Germany should focus the additional pension entitlements it is planning on the task of reducing old-age poverty risks, the OECD has recommended in its latest survey of the country’s economy. 

Funding for such spending should come from general tax revenue, it advised.

In its 2014 economic survey of Germany, the OECD said the programme presented by the new government, which took office in December 2013, included measures to raise pension spending.

It said: “These measures make earlier retirement more attractive and are not targeted at alleviating future poverty risks among the elderly.”

The organisation noted that fiscal policy in Germany was expected to remain broadly neutral in 2014 and 2015.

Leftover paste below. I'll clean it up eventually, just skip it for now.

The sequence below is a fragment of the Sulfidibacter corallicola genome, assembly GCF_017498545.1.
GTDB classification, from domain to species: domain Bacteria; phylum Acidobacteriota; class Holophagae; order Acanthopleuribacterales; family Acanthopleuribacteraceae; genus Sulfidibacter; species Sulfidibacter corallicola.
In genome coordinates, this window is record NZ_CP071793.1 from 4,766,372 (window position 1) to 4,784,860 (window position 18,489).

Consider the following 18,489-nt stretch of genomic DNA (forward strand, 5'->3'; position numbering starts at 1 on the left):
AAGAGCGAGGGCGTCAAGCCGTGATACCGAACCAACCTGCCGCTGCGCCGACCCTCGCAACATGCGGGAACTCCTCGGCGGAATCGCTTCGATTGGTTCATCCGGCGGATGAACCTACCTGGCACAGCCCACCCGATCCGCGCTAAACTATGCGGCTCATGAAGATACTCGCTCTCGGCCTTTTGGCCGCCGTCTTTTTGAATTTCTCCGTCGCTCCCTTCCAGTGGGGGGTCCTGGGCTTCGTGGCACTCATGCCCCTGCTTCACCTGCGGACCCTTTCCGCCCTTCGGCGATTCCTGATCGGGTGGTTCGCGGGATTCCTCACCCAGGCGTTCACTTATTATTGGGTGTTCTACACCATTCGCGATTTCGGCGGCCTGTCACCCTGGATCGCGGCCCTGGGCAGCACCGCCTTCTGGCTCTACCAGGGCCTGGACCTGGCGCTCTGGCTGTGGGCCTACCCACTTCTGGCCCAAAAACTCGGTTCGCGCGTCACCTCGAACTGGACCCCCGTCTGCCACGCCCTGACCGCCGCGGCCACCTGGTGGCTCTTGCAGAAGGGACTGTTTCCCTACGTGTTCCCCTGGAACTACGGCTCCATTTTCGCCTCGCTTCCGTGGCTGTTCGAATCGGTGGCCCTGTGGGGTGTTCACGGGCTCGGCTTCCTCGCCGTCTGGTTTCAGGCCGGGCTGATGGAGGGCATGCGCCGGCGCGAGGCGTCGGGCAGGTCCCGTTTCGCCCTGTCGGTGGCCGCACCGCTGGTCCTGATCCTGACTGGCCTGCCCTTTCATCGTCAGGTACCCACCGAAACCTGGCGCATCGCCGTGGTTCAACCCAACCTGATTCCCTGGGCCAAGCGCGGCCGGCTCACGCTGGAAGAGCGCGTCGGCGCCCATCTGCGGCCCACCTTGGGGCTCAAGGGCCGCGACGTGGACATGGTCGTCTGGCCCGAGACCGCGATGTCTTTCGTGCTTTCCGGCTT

The coalition agreement foresaw new spending commitments of around 0.4% of GDP this year and an extra 0.2% next year, it said. 

Most of the higher spending planned would go on more generous pension entitlements to be enacted in 2014, it said.

Higher pensions would be paid to women who gave birth before 1992, and works with long contribution records would be able to retire on a full pension two years before the legal retirement age, it said.

But it warned these reforms did not address future old-age poverty risks.

“Further pension spending pressures may arise if these poverty risks materialise and existing means-tested benefits for the elderly are considered insufficient,” it said.

It said funding increased redistributive spending for the elderly from general tax revenue rather than from social security contributions that could be more employment and growth friendly.

This method of funding would also meant the burden was shared more broadly and equitably among all tax payers, it added.